As with every financial crisis, retailers that emerge strongly will be those that think strategically, plan for the long term and shift priorities.

Polly Wong, managing partner, Strategic/Ecommerce/Creative Services, Belardi Wong

Polly Wong, managing partner, Belardi Wong

These are fast-changing times—and frightening ones for many. For business owners, particularly emerging direct-to-consumer players that were counting on boom times to fuel early growth, the compulsion toward paralysis can feel intense. 

But now is not the time to crawl into a hole and wait things out. As with every financial crisis, those that emerge strongly on the other side will be those that think strategically, plan for the long term and shift their budgets and activities accordingly.

In this unprecedented time in the world, following certain strategic and financial planning, best practices will help to protect and optimize your business. Let’s delve deeper.

 Cut with a scalpel, not a chainsaw

No doubt, companies are feeling the pressure to pull back on marketing efforts right now. But rather than enact wholesale advertising freezes, companies should cut only unprofitable marketing campaigns or channels. In light of the coronavirus crisis, this requires a reassessment of performance compared to historical trends, so be sure to pull the latest metrics before making any firm decisions on what to turn off.

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Continue to spend money on any marketing channels that perform above the break-even mark (meaning $0 or more in bottom-line contribution). New customers acquired at break-even will drive more demand and profit in the back half of the year, so it’s vital to bring then into your customer base now.

In economic downturns and financial crises, cash flow is more critical than ever—and you need topline demand to drive cash flow. Any cuts in your marketing will impact topline demand, and thus the bottom line. So again, be cautious in where you rein in spending. You need to continue to spend the money that makes you money to pull through a rough patch.

Adjust your messaging and tone

Messaging to customers in times of global crisis can be understandably challenging. Treating your customers with care and respect is first and foremost in a humanitarian crisis. More than ever, we need to be customer-first, and this means understanding what customers are going through right now. Now is the time to focus on building community and trust with your messaging.

Recognize what people need now. People are trying to work from home while keeping kids happy and busy. They are not getting dressed up for work, but they still want to feel attractive and put together while feeling comfortable. They are focused on their workspaces and homes. Brands should be aware of headlines and support critical messages that are gently pushing sales while communicating according to current needs and mindsets. Promote best-selling relevant products such as food delivery services, sheets and bedding, home services, children’s educational products and home office products and accessories.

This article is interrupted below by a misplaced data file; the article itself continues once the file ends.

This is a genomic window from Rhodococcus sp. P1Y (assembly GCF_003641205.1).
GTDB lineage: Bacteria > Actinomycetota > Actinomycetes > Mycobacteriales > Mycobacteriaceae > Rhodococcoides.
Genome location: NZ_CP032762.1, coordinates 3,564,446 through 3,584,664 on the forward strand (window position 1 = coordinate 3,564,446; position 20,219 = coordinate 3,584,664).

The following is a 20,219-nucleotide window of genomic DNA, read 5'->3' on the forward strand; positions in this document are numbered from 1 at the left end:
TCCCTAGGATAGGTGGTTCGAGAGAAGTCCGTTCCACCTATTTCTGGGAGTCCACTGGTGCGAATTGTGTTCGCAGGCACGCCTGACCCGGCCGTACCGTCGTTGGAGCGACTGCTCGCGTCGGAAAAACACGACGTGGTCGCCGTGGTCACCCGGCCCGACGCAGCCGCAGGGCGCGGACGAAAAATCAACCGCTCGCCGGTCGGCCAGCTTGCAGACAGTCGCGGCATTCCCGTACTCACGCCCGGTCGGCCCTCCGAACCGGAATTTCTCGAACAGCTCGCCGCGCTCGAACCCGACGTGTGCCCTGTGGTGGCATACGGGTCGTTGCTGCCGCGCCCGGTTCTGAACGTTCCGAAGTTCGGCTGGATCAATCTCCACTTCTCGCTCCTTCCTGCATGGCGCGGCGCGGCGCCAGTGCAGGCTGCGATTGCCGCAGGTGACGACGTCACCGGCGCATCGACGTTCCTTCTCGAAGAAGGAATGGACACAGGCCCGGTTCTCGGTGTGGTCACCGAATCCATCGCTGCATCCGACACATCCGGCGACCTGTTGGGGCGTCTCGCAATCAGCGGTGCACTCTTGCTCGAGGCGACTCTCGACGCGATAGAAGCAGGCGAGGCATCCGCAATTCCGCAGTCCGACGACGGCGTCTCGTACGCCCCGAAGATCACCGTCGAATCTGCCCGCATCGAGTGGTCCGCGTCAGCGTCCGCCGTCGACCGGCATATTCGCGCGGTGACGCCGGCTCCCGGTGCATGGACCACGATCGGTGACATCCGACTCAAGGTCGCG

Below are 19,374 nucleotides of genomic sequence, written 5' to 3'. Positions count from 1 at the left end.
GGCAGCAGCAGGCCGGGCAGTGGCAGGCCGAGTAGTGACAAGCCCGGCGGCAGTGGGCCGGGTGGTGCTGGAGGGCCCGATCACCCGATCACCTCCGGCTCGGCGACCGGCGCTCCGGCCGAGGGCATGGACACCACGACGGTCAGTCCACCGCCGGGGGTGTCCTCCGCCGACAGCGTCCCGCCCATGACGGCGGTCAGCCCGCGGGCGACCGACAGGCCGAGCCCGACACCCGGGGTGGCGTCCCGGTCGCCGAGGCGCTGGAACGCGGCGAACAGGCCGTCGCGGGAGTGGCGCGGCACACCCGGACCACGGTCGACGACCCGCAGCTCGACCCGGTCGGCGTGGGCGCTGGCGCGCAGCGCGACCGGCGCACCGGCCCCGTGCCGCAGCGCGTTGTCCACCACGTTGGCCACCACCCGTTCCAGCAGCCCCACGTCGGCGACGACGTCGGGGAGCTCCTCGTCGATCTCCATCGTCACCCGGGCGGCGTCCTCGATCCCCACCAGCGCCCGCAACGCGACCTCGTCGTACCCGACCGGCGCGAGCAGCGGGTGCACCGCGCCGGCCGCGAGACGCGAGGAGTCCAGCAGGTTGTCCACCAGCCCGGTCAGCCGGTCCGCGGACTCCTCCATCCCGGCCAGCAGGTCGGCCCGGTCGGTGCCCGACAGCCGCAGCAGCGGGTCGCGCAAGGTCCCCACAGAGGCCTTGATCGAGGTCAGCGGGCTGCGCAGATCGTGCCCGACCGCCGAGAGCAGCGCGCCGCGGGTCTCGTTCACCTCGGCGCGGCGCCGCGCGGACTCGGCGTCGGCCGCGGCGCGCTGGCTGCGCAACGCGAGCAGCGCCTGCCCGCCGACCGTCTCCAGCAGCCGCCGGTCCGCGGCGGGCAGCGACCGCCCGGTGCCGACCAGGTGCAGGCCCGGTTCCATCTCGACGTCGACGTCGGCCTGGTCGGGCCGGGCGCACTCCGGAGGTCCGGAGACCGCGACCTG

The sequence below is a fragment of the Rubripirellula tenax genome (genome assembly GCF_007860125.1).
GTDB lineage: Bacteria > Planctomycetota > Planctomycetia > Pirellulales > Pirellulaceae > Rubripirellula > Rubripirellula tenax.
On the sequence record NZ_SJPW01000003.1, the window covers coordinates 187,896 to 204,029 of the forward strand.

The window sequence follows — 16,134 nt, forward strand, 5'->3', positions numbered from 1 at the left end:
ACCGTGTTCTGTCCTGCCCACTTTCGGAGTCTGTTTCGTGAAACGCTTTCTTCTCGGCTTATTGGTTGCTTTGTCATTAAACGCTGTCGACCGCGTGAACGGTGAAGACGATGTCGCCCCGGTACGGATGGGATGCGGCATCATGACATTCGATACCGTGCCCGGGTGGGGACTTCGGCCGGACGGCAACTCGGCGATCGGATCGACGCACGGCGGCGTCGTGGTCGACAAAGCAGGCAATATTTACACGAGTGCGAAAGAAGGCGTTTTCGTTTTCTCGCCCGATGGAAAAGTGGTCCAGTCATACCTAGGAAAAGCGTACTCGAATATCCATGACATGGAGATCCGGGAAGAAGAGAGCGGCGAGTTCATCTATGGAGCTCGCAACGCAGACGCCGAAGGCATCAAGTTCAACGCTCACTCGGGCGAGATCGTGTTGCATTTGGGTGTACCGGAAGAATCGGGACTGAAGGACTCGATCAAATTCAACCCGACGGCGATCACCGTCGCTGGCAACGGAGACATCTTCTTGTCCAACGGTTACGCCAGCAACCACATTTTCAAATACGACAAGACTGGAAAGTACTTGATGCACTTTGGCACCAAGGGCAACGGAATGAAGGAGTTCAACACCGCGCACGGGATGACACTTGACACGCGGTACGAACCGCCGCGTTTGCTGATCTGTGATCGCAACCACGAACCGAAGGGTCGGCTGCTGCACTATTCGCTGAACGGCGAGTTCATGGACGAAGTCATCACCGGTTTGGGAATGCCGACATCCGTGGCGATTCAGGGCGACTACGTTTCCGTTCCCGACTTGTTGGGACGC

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Also, be transparent about inventory and shipping timelines if fulfillment centers are affected right now. Acknowledge that getting packages these days can be a bright spot in peoples’ days, so you might consider a complimentary upgrade to 2-day shipping if feasible (given that Amazon has slowed on fulfillment of non-essential products).

 Look forward and focus on known peaks

Brands today should be marketing for fall and winter of 2020. Don’t neglect the downstream effect that your advertising efforts have on sales and customer-file growth. Cultivating more sales and more customers this spring, even if the return on ad spending is not as high as usual, will yield more sales in the back half of the year.

Also, brands shouldn’t back away from their peak months. You still have products to sell, after all, and Mother’s Day, Father’s Day and graduation season aren’t going anywhere. If anything, people are finding a need to connect more, not less, with the people they love—and to show they are thinking of them from afar. If you need to pull back, do so during off-peak months. You should trim marketing spending in your slowest sales months when you have fewer products to sell and lower numbers to hit.

Stay in touch and prepare for reopenings

Do not stop your marketing activities altogether, especially when it comes to your loyalists. Never walk away from communicating with your best customers and best prospects. These are the individuals who want to support your brand in times of crisis, and they’ll be the ones who drive recovery and growth for companies in the months ahead.

Build a plan to drive store traffic once the crisis is over. When things finally return to normal—or some version of it—there will be substantial pent-up demand and both customers and prospects will be eager to shop in stores they know are open and able to fill their needs. So, while it can be hard to plan with optimism in difficult and uncertain times, don’t forget that your customers are looking forward to moving on from this crisis just as much as you are. Be sure you’re there for them, both now and when the sun comes out at the end of these darker days.

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Belardi Wong is a digital and direct marketing agency based in New York City.

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